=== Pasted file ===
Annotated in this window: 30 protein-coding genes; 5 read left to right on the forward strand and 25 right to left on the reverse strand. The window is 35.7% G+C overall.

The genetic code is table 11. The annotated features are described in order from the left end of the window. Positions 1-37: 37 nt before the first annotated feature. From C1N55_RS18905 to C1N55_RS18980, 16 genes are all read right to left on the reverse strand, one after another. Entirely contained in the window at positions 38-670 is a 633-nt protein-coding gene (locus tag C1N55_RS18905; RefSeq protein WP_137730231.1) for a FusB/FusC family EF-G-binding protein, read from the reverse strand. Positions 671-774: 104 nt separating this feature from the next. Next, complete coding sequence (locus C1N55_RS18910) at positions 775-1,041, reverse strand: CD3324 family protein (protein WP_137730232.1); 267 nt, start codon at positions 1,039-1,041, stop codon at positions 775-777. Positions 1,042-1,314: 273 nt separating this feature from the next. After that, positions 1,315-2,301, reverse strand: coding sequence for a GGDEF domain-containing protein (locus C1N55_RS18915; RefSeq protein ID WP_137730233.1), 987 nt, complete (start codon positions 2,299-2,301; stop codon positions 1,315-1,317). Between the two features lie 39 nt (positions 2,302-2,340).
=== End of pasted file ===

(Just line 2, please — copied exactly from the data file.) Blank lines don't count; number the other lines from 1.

The genetic code is table 11. The annotated features are described in order from the left end of the window. Positions 1-37: 37 nt before the first annotated feature. From C1N55_RS18905 to C1N55_RS18980, 16 genes are all read right to left on the reverse strand, one after another. Entirely contained in the window at positions 38-670 is a 633-nt protein-coding gene (locus tag C1N55_RS18905; RefSeq protein WP_137730231.1) for a FusB/FusC family EF-G-binding protein, read from the reverse strand. Positions 671-774: 104 nt separating this feature from the next. Next, complete coding sequence (locus C1N55_RS18910) at positions 775-1,041, reverse strand: CD3324 family protein (protein WP_137730232.1); 267 nt, start codon at positions 1,039-1,041, stop codon at positions 775-777. Positions 1,042-1,314: 273 nt separating this feature from the next. After that, positions 1,315-2,301, reverse strand: coding sequence for a GGDEF domain-containing protein (locus C1N55_RS18915; RefSeq protein ID WP_137730233.1), 987 nt, complete (start codon positions 2,299-2,301; stop codon positions 1,315-1,317). Between the two features lie 39 nt (positions 2,302-2,340).